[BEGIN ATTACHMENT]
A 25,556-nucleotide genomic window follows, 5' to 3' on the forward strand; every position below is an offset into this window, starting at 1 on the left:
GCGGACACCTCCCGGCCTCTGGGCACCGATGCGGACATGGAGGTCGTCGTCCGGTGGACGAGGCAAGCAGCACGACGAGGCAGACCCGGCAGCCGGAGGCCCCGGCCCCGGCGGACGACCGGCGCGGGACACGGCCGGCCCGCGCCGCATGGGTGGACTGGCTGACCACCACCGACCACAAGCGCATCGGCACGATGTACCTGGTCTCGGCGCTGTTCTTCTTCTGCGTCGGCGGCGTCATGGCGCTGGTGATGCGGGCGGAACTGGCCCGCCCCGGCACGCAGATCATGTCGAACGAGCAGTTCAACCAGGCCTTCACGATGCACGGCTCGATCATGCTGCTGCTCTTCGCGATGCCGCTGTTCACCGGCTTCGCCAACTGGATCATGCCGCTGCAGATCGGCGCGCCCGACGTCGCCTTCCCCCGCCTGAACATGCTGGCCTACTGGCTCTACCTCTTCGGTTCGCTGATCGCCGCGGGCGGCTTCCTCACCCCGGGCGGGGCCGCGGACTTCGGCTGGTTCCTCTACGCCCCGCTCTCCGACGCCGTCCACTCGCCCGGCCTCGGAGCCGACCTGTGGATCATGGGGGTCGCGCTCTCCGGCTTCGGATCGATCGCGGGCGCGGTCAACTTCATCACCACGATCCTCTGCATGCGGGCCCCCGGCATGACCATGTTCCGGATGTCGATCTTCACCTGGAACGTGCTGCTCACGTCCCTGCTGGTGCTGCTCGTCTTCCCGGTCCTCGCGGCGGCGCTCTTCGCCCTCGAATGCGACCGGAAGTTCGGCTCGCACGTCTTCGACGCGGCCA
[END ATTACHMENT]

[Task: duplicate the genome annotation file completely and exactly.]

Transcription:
A 25,556-nucleotide genomic window follows, 5' to 3' on the forward strand; every position below is an offset into this window, starting at 1 on the left:
GCGGACACCTCCCGGCCTCTGGGCACCGATGCGGACATGGAGGTCGTCGTCCGGTGGACGAGGCAAGCAGCACGACGAGGCAGACCCGGCAGCCGGAGGCCCCGGCCCCGGCGGACGACCGGCGCGGGACACGGCCGGCCCGCGCCGCATGGGTGGACTGGCTGACCACCACCGACCACAAGCGCATCGGCACGATGTACCTGGTCTCGGCGCTGTTCTTCTTCTGCGTCGGCGGCGTCATGGCGCTGGTGATGCGGGCGGAACTGGCCCGCCCCGGCACGCAGATCATGTCGAACGAGCAGTTCAACCAGGCCTTCACGATGCACGGCTCGATCATGCTGCTGCTCTTCGCGATGCCGCTGTTCACCGGCTTCGCCAACTGGATCATGCCGCTGCAGATCGGCGCGCCCGACGTCGCCTTCCCCCGCCTGAACATGCTGGCCTACTGGCTCTACCTCTTCGGTTCGCTGATCGCCGCGGGCGGCTTCCTCACCCCGGGCGGGGCCGCGGACTTCGGCTGGTTCCTCTACGCCCCGCTCTCCGACGCCGTCCACTCGCCCGGCCTCGGAGCCGACCTGTGGATCATGGGGGTCGCGCTCTCCGGCTTCGGATCGATCGCGGGCGCGGTCAACTTCATCACCACGATCCTCTGCATGCGGGCCCCCGGCATGACCATGTTCCGGATGTCGATCTTCACCTGGAACGTGCTGCTCACGTCCCTGCTGGTGCTGCTCGTCTTCCCGGTCCTCGCGGCGGCGCTCTTCGCCCTCGAATGCGACCGGAAGTTCGGCTCGCACGTCTTCGACGCGGCCA